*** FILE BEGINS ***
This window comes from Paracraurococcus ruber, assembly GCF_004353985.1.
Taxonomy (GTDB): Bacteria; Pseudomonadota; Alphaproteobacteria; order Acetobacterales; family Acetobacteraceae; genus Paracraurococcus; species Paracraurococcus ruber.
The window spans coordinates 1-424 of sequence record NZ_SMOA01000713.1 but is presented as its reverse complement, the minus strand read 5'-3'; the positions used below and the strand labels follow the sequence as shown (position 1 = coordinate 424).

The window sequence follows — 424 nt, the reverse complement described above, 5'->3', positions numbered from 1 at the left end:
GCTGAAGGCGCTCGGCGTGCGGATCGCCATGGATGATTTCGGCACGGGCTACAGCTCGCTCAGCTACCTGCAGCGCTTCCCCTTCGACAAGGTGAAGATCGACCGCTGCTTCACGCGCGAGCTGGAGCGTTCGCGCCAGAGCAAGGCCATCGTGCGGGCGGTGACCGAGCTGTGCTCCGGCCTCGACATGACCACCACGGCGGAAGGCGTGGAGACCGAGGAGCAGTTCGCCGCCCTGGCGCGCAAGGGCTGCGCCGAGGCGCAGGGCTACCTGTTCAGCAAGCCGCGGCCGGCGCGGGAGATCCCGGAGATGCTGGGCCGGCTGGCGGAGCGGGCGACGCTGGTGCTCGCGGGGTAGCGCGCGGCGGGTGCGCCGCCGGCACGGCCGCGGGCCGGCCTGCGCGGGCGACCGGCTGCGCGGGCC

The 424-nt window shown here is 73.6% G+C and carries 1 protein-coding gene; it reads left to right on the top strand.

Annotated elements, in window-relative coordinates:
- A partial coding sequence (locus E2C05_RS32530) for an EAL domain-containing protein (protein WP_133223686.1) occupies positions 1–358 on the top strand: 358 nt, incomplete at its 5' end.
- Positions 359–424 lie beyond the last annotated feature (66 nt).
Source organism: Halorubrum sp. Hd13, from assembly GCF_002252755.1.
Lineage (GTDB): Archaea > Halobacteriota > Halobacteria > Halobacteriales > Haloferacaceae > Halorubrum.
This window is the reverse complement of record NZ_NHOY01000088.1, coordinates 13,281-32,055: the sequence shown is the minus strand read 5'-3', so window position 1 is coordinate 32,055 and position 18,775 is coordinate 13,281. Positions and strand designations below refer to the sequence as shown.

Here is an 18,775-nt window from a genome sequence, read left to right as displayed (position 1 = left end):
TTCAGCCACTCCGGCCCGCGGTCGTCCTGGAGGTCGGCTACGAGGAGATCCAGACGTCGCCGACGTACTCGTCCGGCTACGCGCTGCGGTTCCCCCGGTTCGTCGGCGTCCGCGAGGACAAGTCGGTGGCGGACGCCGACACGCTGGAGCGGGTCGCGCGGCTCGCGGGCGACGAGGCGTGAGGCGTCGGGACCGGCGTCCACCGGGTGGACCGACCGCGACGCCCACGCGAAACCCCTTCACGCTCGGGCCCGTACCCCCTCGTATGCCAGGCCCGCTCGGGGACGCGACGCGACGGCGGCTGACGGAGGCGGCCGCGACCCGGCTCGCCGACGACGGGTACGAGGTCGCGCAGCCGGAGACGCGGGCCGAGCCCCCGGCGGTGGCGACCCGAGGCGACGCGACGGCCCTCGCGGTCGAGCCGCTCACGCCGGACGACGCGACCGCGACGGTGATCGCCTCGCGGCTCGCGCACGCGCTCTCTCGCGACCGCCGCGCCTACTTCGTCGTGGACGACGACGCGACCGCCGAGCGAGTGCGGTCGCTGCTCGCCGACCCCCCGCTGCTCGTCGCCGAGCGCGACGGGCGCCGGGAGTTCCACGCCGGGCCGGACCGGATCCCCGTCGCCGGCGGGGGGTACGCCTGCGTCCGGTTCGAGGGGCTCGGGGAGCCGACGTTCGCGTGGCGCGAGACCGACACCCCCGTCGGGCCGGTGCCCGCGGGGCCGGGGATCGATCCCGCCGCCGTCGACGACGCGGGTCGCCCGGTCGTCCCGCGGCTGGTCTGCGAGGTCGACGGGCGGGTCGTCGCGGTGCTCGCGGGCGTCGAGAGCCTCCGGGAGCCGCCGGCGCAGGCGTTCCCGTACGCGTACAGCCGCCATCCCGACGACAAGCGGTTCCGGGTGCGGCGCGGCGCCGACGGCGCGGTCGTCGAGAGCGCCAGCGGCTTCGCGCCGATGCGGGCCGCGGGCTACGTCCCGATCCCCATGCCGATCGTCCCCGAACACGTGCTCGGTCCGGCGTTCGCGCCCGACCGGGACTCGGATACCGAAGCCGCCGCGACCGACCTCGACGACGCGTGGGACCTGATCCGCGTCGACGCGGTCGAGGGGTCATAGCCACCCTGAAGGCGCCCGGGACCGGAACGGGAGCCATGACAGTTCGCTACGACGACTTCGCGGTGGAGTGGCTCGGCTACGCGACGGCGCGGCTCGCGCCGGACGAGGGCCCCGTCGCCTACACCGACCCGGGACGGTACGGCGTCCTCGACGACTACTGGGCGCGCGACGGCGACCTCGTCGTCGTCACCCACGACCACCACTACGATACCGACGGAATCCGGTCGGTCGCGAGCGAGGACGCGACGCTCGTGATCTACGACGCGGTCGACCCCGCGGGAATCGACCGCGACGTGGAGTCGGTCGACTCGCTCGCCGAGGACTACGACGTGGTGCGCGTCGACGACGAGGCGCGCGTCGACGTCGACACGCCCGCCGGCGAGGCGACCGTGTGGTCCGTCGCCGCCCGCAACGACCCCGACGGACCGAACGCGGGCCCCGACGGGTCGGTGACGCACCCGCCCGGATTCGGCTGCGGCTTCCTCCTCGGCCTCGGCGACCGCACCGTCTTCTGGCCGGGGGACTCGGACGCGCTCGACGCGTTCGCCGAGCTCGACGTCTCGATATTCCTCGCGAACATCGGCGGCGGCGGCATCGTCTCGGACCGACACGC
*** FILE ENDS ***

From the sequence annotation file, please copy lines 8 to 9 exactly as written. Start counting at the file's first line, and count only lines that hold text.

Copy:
- A partial coding sequence (locus E2C05_RS32530) for an EAL domain-containing protein (protein WP_133223686.1) occupies positions 1–358 on the top strand: 358 nt, incomplete at its 5' end.
- Positions 359–424 lie beyond the last annotated feature (66 nt).